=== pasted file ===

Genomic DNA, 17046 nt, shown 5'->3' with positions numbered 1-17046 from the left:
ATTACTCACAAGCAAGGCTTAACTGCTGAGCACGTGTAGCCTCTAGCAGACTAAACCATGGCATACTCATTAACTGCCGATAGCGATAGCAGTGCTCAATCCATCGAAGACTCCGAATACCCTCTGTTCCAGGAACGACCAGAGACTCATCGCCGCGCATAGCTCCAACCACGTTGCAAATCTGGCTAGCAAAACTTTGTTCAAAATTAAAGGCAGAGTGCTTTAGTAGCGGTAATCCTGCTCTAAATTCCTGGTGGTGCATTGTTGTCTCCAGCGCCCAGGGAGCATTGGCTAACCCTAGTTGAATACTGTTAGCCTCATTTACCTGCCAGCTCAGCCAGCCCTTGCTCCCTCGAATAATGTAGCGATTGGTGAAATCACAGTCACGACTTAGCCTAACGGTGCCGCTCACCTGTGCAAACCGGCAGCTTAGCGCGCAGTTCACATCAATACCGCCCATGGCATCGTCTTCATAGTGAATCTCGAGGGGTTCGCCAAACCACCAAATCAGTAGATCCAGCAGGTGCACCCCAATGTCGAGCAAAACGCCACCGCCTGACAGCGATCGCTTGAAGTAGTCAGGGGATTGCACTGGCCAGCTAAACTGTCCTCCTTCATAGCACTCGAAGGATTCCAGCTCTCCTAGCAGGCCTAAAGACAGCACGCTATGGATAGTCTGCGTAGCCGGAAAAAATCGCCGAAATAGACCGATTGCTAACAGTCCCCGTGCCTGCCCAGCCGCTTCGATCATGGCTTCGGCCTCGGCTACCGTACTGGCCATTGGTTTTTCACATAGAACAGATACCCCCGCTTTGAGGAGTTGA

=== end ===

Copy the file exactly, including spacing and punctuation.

Genomic DNA, 17046 nt, shown 5'->3' with positions numbered 1-17046 from the left:
ATTACTCACAAGCAAGGCTTAACTGCTGAGCACGTGTAGCCTCTAGCAGACTAAACCATGGCATACTCATTAACTGCCGATAGCGATAGCAGTGCTCAATCCATCGAAGACTCCGAATACCCTCTGTTCCAGGAACGACCAGAGACTCATCGCCGCGCATAGCTCCAACCACGTTGCAAATCTGGCTAGCAAAACTTTGTTCAAAATTAAAGGCAGAGTGCTTTAGTAGCGGTAATCCTGCTCTAAATTCCTGGTGGTGCATTGTTGTCTCCAGCGCCCAGGGAGCATTGGCTAACCCTAGTTGAATACTGTTAGCCTCATTTACCTGCCAGCTCAGCCAGCCCTTGCTCCCTCGAATAATGTAGCGATTGGTGAAATCACAGTCACGACTTAGCCTAACGGTGCCGCTCACCTGTGCAAACCGGCAGCTTAGCGCGCAGTTCACATCAATACCGCCCATGGCATCGTCTTCATAGTGAATCTCGAGGGGTTCGCCAAACCACCAAATCAGTAGATCCAGCAGGTGCACCCCAATGTCGAGCAAAACGCCACCGCCTGACAGCGATCGCTTGAAGTAGTCAGGGGATTGCACTGGCCAGCTAAACTGTCCTCCTTCATAGCACTCGAAGGATTCCAGCTCTCCTAGCAGGCCTAAAGACAGCACGCTATGGATAGTCTGCGTAGCCGGAAAAAATCGCCGAAATAGACCGATTGCTAACAGTCCCCGTGCCTGCCCAGCCGCTTCGATCATGGCTTCGGCCTCGGCTACCGTACTGGCCATTGGTTTTTCACATAGAACAGATACCCCCGCTTTGAGGAGTTGA